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Labour Theory of Value – Take Down

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Labour Theory of Value
In case you missed it Bitcoin hit significant new highs over the weekend and is currently trading at a whopping 10k – who would have thought.

Michael Lewitt’s latest letter begins with questioning whether financial markets are in a bubble as witnessed through a 2017 lens:
• A painting (which may be fake) sold for $450 million.
• Bitcoin (which may be worthless) soared nearly 700% from $952 to ~$8000.
• The Bank of Japan and the European Central Bank bought $2 trillion of assets.
• Global debt rose above $225 trillion to more than 324% of global GDP.
• US corporations sold a record $1.75 trillion in bonds.
• European high-yield bonds traded at a yield under 2%.
• Argentina, a serial defaulter, sold 100-year bonds in an oversubscribed offer.
• Illinois, insolvent, sold 3.75% bonds to bondholders fighting for allocations.
• Global stock market capitalization skyrocketed $15 trillion to over $85 trillion.
• The market cap of the FANGs increased by more than $1 trillion.
• S&P500 volatility dropped to 50-year lows & Treasury volatility to 30-year lows.
• Tesla sold 5% bonds with no covenants as it burned $4+ billion in cash & produced very few cars.

Many people have asked me what I think about Bitcoin’s price. My view some time ago and even more so now is that we are in a manic bubble phase, however I still believe in the idea behind crypto currency. I will discuss my views on fiat currency and whether crypto fulfils the needs to be an ultimate store of wealth another time. For todays thought piece I wanted to focus on the Labour Theory of Value.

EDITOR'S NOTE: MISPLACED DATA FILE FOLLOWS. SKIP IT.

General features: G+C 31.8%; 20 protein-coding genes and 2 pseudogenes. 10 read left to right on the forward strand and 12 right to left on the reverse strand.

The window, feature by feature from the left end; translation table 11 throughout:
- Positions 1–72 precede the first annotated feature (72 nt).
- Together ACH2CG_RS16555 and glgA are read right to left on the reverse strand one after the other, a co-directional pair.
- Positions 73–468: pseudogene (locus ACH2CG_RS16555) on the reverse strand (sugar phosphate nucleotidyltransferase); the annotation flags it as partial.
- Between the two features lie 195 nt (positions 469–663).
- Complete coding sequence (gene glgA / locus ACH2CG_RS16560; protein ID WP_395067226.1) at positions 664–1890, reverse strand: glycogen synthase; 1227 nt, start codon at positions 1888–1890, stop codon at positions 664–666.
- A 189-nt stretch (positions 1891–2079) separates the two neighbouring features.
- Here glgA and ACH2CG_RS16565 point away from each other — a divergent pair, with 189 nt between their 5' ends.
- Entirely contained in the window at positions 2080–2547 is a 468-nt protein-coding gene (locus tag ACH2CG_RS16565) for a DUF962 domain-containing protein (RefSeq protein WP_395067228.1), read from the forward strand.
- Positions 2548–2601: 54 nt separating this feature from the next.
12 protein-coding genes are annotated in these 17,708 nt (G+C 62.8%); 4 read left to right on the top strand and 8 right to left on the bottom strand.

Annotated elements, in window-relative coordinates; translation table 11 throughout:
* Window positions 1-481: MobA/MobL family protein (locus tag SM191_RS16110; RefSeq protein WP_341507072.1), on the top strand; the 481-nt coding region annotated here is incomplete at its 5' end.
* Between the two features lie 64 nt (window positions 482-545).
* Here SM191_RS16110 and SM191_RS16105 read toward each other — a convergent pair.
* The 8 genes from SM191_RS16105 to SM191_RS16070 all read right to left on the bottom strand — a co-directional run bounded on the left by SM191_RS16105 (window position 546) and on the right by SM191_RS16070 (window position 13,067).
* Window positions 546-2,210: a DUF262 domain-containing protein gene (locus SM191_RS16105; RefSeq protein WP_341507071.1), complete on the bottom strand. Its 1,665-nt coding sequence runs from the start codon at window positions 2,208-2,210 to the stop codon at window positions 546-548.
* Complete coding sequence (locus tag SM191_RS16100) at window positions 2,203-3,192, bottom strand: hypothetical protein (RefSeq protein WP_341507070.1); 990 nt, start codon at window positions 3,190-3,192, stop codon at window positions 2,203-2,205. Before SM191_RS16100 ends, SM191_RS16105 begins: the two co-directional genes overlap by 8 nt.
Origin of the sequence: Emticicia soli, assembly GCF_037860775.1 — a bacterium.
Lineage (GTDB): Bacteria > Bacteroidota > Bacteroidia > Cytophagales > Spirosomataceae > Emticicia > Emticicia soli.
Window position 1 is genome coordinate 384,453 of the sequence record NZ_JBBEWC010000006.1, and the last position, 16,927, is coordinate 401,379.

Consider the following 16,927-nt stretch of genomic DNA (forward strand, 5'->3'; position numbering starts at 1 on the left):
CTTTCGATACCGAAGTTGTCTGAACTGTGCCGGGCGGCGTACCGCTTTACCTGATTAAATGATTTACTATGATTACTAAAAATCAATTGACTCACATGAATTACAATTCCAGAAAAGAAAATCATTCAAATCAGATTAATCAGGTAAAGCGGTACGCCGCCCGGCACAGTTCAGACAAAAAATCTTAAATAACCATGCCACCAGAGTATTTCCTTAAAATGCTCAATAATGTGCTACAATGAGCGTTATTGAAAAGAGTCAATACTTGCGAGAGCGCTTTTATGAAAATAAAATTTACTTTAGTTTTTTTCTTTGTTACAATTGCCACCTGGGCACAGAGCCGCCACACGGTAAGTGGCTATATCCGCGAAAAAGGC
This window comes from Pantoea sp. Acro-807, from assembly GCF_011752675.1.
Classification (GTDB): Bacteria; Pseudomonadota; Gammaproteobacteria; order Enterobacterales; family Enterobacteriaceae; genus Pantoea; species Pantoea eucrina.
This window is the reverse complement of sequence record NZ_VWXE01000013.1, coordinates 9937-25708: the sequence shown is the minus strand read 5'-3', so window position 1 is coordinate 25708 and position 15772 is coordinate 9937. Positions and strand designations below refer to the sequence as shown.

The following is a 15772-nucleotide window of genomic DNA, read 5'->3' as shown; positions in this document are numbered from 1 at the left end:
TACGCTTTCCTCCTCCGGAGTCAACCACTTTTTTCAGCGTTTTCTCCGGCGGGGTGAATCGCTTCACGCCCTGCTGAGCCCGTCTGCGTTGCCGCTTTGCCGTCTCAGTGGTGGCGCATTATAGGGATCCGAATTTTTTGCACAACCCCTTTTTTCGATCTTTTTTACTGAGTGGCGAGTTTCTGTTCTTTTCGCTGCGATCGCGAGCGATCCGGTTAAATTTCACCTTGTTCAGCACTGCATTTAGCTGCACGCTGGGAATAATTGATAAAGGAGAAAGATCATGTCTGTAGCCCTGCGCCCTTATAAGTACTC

It is clear from the valuations mentioned above the Labour Theory of Value cannot be applicable. The theory simply put uses the cost of producing the good as the determinant of value. So the more factors of production (people, land, capital) used to create something the more expensive it becomes.

This theory of value was used by many classical economists such as Adam Smith and David Riccardo, it was also strongly supported by Carl Marx. I am not too sure how these guys would explain the price of Leonardo Da Vinci’s “Salvator Mundi” or the price of an eBook sold via Amazon at close to the price of the hard copy or the price of a “mined” Bitcoin.

Fortunately a more sensible group of economists from the Austrian School put forward a more palatable theory called the Subjective Theory of Value which takes the individual preferences of the consumer into the derivation of value. This theory greatly improves our understanding of value, but coming back to the question of whether we are experiencing bubble valuations across a host of asset classes at the moment I don’t believe we can rely on these theories to answer the question.

I have my own theory of stable equilibrium value. I started writing about it in an unfinished book call the “Market Complex” which incorporates Carl Jung’s theory of the Collective Unconscious into the pricing mechanism. I can summarise the values we are currently seeing across the global capital markets as being under the spell of enantiodromia.

Looking forward to more profitable trading together.
The PsyQuation Team

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